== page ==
Bottom line: An adorable animated show for preschoolers, Team Umizoomi incorporates math-based concepts such as patterns, shapes, counting, and more in a problem-solving story that is both educational and entertaining for boys and girls ages 2-5.TV Rating: TV-Y
Genre: Children's educational
Target age group: Preschoolers
Network: Nick Jr.
Team Umizoomi - Overview
A 2D and 3D animated show from Nick Jr., Team Umizoomi educates and entertains kids as mini characters Milli, Geo, and their pal Bot use their mighty math powers to help children solve problems. In each episode, a real life child calls Team Umizoomi through Bot's belly TV for help with a problem or situation. Team Umizoomi gets right to work, using their mad mathematical skills to help them along the way.
Milli has a dress that can match any pattern, and her pig tails can turn into measuring tapes and other helpful items when needed. Geo can build anything with his shapes. Together, they use their unique skills and other mathematical problem solving to get the job done. The show features fun songs, catchphrases and colorful settings that delight preschoolers and support the cute characters and the mathematical curriculum.
Team Umizoomi - Guide
Team Umizoomi impresses tiny audiences with tons of color and texture, adorable characters, and catchy music and singsongy catch phrases. The show is geared equally well toward boys and girls, and both the entertaining and educational elements work for preschoolers on many different levels.
Young preschoolers will love all of the color and large scale graphics, and they will learn about early math concepts like colors and shapes. Older preschoolers, on the other hand, will be entertained by Milli's fashionable and useful outfits as well as Geo's awesome building skills. Older preschoolers will be challenged by more advanced shapes, counting the shapes' sides to determine what kind of shape it is, counting and adding, measuring, and more.
Last, but definitely not least, we have to talk about Bot. Remember Joe from Blue's Clues? Well, the guy who plays Joe, Donovan Patton, is also the familiar and perfectly energetic voice of Bot. Donovan Patton is one of the most fabulous children's entertainers on TV, and his talent with kids comes through in his voice acting as well. Bot is the glue that holds the show together. He provides the intelligence and insight needed to accomplish the task in each episode. Between Bot, Milli, Geo and all of the other fantastic elements of the show, Team Umizoomi pops, and your little ones are likely to love it.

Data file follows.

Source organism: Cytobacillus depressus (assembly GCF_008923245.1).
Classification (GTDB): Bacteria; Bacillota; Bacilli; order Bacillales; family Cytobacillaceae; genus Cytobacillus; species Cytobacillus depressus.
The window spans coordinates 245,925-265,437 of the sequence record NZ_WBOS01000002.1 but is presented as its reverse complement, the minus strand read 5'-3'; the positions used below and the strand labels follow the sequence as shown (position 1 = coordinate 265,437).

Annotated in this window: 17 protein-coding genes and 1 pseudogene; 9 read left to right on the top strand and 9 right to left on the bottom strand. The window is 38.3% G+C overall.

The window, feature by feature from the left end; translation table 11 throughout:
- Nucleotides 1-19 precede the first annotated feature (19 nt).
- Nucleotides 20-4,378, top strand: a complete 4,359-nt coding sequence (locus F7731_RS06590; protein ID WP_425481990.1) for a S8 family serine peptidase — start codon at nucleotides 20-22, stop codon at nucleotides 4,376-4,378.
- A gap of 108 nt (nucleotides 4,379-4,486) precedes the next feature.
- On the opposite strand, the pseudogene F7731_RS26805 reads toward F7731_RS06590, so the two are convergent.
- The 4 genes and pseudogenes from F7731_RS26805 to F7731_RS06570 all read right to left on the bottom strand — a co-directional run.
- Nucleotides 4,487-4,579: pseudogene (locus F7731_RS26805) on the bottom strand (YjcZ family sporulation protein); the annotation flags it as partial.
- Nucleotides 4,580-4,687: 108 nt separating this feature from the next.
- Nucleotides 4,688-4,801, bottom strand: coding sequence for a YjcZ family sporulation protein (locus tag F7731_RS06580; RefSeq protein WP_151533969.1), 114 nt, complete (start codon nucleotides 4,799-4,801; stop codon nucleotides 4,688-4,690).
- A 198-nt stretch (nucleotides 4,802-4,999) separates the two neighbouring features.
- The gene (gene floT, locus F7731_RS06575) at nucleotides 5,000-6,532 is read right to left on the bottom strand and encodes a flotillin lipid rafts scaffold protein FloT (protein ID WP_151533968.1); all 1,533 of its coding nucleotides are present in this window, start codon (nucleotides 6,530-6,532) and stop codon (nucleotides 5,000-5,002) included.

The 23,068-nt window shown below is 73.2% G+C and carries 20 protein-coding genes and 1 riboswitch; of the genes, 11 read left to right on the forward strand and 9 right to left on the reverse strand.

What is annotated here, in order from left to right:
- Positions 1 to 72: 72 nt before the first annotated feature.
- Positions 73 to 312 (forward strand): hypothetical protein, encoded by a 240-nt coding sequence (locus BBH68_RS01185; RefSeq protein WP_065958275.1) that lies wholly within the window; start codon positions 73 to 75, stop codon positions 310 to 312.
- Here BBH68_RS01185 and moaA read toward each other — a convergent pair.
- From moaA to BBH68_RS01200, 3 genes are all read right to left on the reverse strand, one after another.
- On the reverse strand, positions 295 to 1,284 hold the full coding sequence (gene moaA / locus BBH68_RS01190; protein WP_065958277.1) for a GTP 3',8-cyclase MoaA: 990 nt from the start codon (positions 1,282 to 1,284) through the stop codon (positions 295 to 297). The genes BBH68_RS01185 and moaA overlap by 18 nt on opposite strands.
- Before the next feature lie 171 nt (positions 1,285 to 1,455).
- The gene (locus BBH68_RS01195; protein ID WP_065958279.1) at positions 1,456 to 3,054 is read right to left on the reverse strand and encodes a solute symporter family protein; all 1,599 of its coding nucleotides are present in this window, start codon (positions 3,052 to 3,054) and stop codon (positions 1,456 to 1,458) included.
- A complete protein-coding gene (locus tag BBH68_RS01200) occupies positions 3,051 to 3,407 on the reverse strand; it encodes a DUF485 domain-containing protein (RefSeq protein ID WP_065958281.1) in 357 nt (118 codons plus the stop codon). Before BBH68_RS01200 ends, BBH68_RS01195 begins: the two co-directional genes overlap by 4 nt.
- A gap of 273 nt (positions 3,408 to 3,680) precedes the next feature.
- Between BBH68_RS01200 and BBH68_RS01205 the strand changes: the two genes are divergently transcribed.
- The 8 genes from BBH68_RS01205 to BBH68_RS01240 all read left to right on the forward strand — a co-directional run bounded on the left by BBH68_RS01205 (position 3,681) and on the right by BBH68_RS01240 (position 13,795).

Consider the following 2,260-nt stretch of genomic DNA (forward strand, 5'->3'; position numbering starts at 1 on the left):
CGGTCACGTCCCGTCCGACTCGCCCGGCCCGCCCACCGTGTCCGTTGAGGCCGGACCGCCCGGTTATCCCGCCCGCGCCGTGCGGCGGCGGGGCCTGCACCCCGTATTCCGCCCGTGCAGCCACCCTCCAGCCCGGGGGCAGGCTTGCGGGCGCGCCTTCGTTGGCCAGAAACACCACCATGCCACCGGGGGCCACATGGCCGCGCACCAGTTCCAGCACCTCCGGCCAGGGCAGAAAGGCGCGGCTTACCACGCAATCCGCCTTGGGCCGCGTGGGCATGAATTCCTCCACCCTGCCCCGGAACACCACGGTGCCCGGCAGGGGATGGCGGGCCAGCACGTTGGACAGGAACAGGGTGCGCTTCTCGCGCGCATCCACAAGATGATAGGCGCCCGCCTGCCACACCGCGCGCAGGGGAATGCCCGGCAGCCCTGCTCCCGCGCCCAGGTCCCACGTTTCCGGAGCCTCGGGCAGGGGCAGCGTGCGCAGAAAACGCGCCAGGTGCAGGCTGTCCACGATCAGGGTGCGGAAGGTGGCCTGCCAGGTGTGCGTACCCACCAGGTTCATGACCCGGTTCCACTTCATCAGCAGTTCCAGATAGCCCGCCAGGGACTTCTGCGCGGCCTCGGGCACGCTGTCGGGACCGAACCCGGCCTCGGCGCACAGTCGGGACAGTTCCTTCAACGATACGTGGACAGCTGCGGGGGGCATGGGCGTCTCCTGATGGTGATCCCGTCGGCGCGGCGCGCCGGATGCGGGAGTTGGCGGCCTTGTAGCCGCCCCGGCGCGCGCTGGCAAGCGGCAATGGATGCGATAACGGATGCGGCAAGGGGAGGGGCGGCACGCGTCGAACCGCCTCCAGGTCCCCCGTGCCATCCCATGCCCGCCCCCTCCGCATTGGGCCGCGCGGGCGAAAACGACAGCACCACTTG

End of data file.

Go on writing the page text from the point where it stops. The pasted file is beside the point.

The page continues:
Team Umizoomi - More Educational Fun!
- Find fun activities and games on the Nick Jr. Team Umizoomi website that feature our Umizoomi friends and extend the learning online.
- With a little practice, teaching kids math throughout the day can become second nature. Whenever you are doing regular household tasks like measuring ingredients, counting out lunch money, or doling out snacks, try to involve your kids in the tasks. If you have babies or young preschoolers around, get in the habit of pointing out the color and shape of different objects as you use them throughout the day.
- Food and learning go really well together when kids are involved (and adults for that matter). Have a shape-focused snack time and give kids crackers of all different shapes. Help kids sort the crackers by shape, count how many of each shape they have, and count the number of sides on the shapes that have them.
- Easily work fun math concepts into art time as well. Teach symmetry by folding a paper in half and painting one wing of a butterfly, then fold the paper and press the painted side against the unpainted in order to create a perfectly symmetrical work of art. Or, fold a paper and cut out hearts, stars and other objects along the fold. Unfold the cutouts, and point out that each half is exactly the same. Also, make a patterned border around artwork, cut out shapes and create patterns, or use cut-out shapes to make pictures. These are just a few ideas, but the possibilities are endless. The key is getting into the habit of pointing out the math in every day life.